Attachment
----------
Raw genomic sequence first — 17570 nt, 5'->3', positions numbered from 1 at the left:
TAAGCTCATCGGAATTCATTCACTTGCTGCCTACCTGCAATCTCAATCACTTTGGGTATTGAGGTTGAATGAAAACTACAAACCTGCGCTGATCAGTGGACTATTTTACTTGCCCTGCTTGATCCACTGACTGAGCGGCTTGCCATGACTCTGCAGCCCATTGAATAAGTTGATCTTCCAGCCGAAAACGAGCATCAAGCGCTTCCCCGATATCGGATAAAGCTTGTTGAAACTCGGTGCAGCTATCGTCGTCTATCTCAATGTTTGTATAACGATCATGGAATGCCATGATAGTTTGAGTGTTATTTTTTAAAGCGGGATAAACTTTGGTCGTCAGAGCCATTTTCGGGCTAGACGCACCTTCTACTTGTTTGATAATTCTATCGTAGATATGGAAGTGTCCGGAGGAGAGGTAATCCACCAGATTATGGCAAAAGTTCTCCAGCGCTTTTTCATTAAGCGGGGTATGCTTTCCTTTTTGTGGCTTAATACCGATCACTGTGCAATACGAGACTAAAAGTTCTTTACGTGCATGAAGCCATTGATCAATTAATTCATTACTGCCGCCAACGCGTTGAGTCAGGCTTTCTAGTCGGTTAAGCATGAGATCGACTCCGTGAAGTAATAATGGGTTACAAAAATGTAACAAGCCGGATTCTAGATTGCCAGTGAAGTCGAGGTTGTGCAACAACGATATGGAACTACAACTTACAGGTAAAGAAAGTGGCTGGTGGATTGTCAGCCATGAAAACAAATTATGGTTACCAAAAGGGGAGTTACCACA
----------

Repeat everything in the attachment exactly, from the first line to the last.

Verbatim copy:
Raw genomic sequence first — 17570 nt, 5'->3', positions numbered from 1 at the left:
TAAGCTCATCGGAATTCATTCACTTGCTGCCTACCTGCAATCTCAATCACTTTGGGTATTGAGGTTGAATGAAAACTACAAACCTGCGCTGATCAGTGGACTATTTTACTTGCCCTGCTTGATCCACTGACTGAGCGGCTTGCCATGACTCTGCAGCCCATTGAATAAGTTGATCTTCCAGCCGAAAACGAGCATCAAGCGCTTCCCCGATATCGGATAAAGCTTGTTGAAACTCGGTGCAGCTATCGTCGTCTATCTCAATGTTTGTATAACGATCATGGAATGCCATGATAGTTTGAGTGTTATTTTTTAAAGCGGGATAAACTTTGGTCGTCAGAGCCATTTTCGGGCTAGACGCACCTTCTACTTGTTTGATAATTCTATCGTAGATATGGAAGTGTCCGGAGGAGAGGTAATCCACCAGATTATGGCAAAAGTTCTCCAGCGCTTTTTCATTAAGCGGGGTATGCTTTCCTTTTTGTGGCTTAATACCGATCACTGTGCAATACGAGACTAAAAGTTCTTTACGTGCATGAAGCCATTGATCAATTAATTCATTACTGCCGCCAACGCGTTGAGTCAGGCTTTCTAGTCGGTTAAGCATGAGATCGACTCCGTGAAGTAATAATGGGTTACAAAAATGTAACAAGCCGGATTCTAGATTGCCAGTGAAGTCGAGGTTGTGCAACAACGATATGGAACTACAACTTACAGGTAAAGAAAGTGGCTGGTGGATTGTCAGCCATGAAAACAAATTATGGTTACCAAAAGGGGAGTTACCACA